‘Legal ideology’ is thus seen and elevated by the authors to the stature of a ‘weapon’ ready for use in the hands of those struggling for emancipation of mankind from all kinds of oppression and exploitation. Studying history as a sequential chain of events, where definite legal systems are targeted and overthrown by those declared outlawed – thus emerges an entire branch of unofficial legal philosophy that the authors call – ‘jurisprudence of insurgency’.
Very rightly, the authors claim, “The history of social change is one of people moving to make change”. They suggest – “We may use legal ideology, just as we would use other forms of struggle, to ameliorate this or that onerous condition, we can also show just how inadequate the legal forms might be”.
Be that as it may, law and social development go hand in hand, reflecting as such in definite legal systems. These legal systems cannot be strictly identified with particular stages of social or historical development but they can be broadly categorised as such.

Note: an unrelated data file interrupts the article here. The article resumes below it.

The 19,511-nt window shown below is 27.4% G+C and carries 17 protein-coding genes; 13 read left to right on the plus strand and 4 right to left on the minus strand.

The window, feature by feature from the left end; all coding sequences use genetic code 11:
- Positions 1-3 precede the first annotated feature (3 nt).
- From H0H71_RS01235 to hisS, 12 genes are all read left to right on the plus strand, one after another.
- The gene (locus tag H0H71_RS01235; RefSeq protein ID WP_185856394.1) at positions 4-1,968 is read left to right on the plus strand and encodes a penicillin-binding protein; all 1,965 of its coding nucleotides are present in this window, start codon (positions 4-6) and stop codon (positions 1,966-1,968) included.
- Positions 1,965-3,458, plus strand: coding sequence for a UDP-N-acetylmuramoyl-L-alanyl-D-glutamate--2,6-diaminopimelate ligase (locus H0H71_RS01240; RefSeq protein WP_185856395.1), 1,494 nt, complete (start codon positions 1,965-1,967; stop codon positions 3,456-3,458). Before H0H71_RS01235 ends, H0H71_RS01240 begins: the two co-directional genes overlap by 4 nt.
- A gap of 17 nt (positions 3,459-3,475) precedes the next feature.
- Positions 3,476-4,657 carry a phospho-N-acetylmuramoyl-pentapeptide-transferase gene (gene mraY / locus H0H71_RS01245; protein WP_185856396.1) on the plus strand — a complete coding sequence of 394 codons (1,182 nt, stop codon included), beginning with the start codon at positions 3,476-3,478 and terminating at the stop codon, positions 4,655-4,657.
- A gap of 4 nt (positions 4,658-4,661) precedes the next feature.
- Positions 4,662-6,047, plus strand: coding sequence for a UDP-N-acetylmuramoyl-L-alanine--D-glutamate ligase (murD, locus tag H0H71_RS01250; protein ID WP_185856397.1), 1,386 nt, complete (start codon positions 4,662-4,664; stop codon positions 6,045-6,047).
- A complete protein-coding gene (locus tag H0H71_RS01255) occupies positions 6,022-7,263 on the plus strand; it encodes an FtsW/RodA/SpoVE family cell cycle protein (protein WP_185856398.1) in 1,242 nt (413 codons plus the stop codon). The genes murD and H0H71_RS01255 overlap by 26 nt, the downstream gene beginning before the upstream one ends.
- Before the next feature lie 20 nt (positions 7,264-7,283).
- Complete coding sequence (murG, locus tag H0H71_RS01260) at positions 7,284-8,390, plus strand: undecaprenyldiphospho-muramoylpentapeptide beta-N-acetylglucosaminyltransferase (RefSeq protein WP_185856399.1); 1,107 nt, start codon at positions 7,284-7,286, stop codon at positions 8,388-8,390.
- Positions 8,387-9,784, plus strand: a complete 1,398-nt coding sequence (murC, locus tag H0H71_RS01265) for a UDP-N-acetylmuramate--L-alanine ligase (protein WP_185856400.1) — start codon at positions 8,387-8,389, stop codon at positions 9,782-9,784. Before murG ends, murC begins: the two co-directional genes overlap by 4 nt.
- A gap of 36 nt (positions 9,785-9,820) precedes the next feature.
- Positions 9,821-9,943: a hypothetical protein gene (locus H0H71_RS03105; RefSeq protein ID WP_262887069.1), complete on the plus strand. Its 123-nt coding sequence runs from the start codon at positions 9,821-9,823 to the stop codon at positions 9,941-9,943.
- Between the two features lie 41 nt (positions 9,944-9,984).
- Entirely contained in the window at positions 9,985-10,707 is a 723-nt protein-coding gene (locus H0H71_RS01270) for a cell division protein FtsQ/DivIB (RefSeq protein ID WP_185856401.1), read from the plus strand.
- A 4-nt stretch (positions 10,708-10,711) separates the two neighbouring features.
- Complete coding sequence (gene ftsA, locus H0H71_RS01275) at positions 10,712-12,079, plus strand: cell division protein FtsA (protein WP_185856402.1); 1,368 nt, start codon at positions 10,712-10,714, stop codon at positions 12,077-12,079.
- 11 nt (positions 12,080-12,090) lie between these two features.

The book is more investigative and less analytical. The dominant content of the book is thus a descriptive account of various stages of development of capitalism – from early merchant capitalism, considered to be the most degraded social category of its time, to modern-day finance capitalism with universal respect and popular recognition at its command but with an all-time reactionary role. In this review, we have to bypass this vivid description, touching only upon the contours of interrelationship between law and social development in general and growth of capitalism in particular. And interestingly the book reveals from the sources of its investigation that though bourgeois law in itself has appeared not before 16th century in Europe, the struggle of the bourgeoisie against the feudal legal systems dates back five centuries earlier to that. The bourgeois campaign continued from the times of ‘holy crusades’ in Europe to the entire period of ‘renaissance’. It thus took eight centuries of such campaigns aimed at victory to elevate the bourgeois legal ideology to the state of ‘law’ – a system of rules backed by the force of state machine.